One of the highest honors a professor can be awarded at Cabrini is being granted tenure.
All professors, during their first year as a new faculty member up until the time when they can apply for tenure, holds their breath, hoping that they won’t do anything to ruin their chances for this esteemed honor.
This past February, Dr. Nicholas Uliano, assistant professor of romance languages, finally let out a sigh of relief. Actually, more like an elated scream of joy.
Tenure is a life-long contract in which a professor may not be released unless under extreme circumstances.
Cabrini’s board of trustees unanimously agreed upon Uliano’s tenure.
“I don’t think that there are words which describe the way I felt at that moment; I know that I was incredibly happy,” Uliano said.
Cabrini’s tenure application is a strenuous process.
Faculty members able to apply are evaluated on “the basis of their teaching, their service to their department and to the College, and their scholarship.”
Along with this, faculty must prepare a tenure portfolio, which includes letters of recommendations from former students, colleagues and scholars who are familiar with the applicant’s work.
Next, the portfolio and work is reviewed by a group of Uliano’s peers called the Promotion and Tenure Board.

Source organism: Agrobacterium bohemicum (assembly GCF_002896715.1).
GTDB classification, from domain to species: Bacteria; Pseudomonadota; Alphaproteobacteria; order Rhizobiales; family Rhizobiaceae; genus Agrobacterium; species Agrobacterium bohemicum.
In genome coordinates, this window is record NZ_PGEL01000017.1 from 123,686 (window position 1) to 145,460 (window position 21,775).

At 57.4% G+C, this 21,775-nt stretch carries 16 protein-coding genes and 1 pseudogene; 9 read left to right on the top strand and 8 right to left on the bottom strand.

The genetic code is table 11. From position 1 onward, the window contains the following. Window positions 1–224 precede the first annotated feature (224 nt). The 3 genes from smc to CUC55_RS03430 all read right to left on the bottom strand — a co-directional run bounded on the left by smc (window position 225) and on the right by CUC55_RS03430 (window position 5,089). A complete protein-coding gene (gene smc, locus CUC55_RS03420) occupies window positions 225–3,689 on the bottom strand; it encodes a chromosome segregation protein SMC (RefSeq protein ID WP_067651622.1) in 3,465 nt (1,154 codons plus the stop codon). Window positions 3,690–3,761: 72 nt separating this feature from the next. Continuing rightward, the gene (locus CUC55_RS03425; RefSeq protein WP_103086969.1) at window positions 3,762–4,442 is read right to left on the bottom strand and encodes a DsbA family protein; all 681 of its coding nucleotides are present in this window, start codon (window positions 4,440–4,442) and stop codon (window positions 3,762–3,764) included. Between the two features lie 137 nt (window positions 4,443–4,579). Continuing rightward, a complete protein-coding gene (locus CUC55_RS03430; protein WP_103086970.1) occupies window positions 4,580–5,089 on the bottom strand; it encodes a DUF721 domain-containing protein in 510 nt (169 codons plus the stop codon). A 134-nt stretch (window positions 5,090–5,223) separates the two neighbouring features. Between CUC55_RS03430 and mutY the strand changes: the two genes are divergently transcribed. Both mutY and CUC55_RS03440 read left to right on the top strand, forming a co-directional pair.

After they have met, the board then meets with the Vice President for Academic Affairs.
Once the board and the Vice President are in agreement, they then write a letter to the president of the college stating whether Uliano’s tenure be granted or denied.
The president, the vice president and the chair of the promotion and tenure board then present their case for tenure to the board of trustees.
Finally, the board of trustees makes the decision whether or not a faculty member receives tenure.
Once a decision has been reached, the applicant is notified immediately.
“Hearing President Iadarola’s words, ‘Congratulations, Nick! The Cabrini College board of trustees unanimously approved your application for tenure’ was definitely a life-changing moment in my professional career, one which I will remember vividly for a long time to come.”
Uliano has been a main contributor to the globalization of the campus, specifically in the development and growth of international education.
In 2002, Uliano took on the role of coordinator of study abroad, and since then Cabrini has gone from a “campus where few students included an international education experience as part of their undergraduate career to a campus where many more of our students have spent some time abroad while at Cabrini.”
Since Uliano has been in charge of the study abroad program, the school now has Cabrini-affiliated programs in Australia, Italy and England, a chapter of the Phi Beta Delta honor society for international scholars, scholarship grants available for study abroad and a new program of short-term study abroad courses each spring semester.
“Of course, my first love is teaching Spanish,” Uliano said. He enjoys teaching the language and especially enjoys teaching Spanish to future school teachers.
Being granted tenure is only the beginning for Uliano.
He plans to “remain a contributing, valued and productive member of the Cabrini College community.”
“At that moment I had become fully vested in furthering the mission, the core values, and the educational objectives of this very special community, Cabrini College.”